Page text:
The U.S. Commerce Department’s weak report on industrial production in May reflects reduced output of motor vehicles and parts—a segment that had been gaining steam over the past several months. Part of the problem, analysts say, lies in supply chain disruptions following the earthquake in Japan and the subsequent impact on automotive manufacturers and assembly plants here in the United States and abroad.
Excluding motor vehicles and parts, manufacturing output in the U.S. advanced 0.6 percent in May.
Following are some stand-outs from the May report:
The production of consumer goods edged down 0.1 percent in May after having been unchanged in April. Within consumer goods, the index for durables rose 0.2 percent, while the index for nondurables declined 0.2 percent. Among durable goods categories, the output of automotive products fell 0.5 percent.
The indices for other major components actually increased during the month of May. Specifically: the output of home electronics advanced 1.7 percent; the output of appliances, furniture, and carpeting rose 1.8 percent; and the index for miscellaneous consumer durables increased 0.7 percent. The decrease in consumer nondurables reflected a drop in residential sales by utilities; elsewhere, the output of fuels advanced and the production of non-energy nondurable goods edged up.
The output of business equipment rose 1.2 percent in May after two months of declines. Sizable gains were recorded both in May and over the past year for all of the major components of business equipment: transit equipment, information processing equipment, and industrial and other equipment. The increase for industrial and other equipment in May was the first substantial gain in this index since January.
The production index for defense and space equipment rose 0.9 percent in May after holding steady in each of the previous two months. This index stands 2.5 percent above its year-earlier level.
The output of materials to be processed further in the industrial sector edged down 0.1 percent for a second consecutive month in May. The output of durable materials rose 0.4 percent in May, while the output of nondurable materials moved up 0.4 percent after having fallen 0.9 percent in April. The increase in nondurable materials in May was due to a sizable increase for textile materials and a gain for chemical materials.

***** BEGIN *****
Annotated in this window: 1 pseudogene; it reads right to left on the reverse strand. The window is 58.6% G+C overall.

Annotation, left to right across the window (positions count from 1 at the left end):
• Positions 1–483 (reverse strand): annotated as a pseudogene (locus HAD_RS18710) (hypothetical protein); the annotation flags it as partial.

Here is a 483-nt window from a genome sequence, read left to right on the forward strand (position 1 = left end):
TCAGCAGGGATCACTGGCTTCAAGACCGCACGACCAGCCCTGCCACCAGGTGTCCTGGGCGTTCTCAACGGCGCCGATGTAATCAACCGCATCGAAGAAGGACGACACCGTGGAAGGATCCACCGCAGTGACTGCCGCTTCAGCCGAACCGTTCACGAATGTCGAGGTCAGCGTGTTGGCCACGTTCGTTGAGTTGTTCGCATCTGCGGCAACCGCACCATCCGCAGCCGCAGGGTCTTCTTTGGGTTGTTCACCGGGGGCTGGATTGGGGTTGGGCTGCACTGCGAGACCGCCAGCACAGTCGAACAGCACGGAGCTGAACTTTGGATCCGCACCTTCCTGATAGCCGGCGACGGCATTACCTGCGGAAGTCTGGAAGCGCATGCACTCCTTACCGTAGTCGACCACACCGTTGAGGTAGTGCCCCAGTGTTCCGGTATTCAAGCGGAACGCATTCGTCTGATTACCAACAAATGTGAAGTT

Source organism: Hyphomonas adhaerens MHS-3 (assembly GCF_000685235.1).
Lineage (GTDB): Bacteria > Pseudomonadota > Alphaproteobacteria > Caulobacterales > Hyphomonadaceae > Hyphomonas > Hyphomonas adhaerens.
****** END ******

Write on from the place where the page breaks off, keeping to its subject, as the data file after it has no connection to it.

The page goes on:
Capacity utilization for manufacturing moved up 0.3 percentage point to 74.5 percent, a rate more than 10 percentage points above its trough in June 2009 but still 4.5 percentage points below its average from 1972 to 2010.
The production index for durable goods moved up 0.6 percent in May after having fallen 0.8 percent in April. Durable goods industries with gains in output included nonmetallic mineral products, fabricated metal products, machinery, computer and electronic products, aerospace and miscellaneous transportation equipment, furniture and related products, and miscellaneous manufacturing. However, losses in output were recorded for the following industries: wood products; primary metals; electrical equipment, appliances, and components; and motor vehicles and parts.
Mining output rose 0.5 percent last month, with gains seen in oil and gas extraction—in support activity for mining—as well as in metal ore mining. Capacity utilization for mining moved up 0.3 percentage point to 88.6 percent, a rate 1.2 percentage points above its average for the period from 1972 to 2010.
The complete May 2011 U.S. Industrial Production report is available online.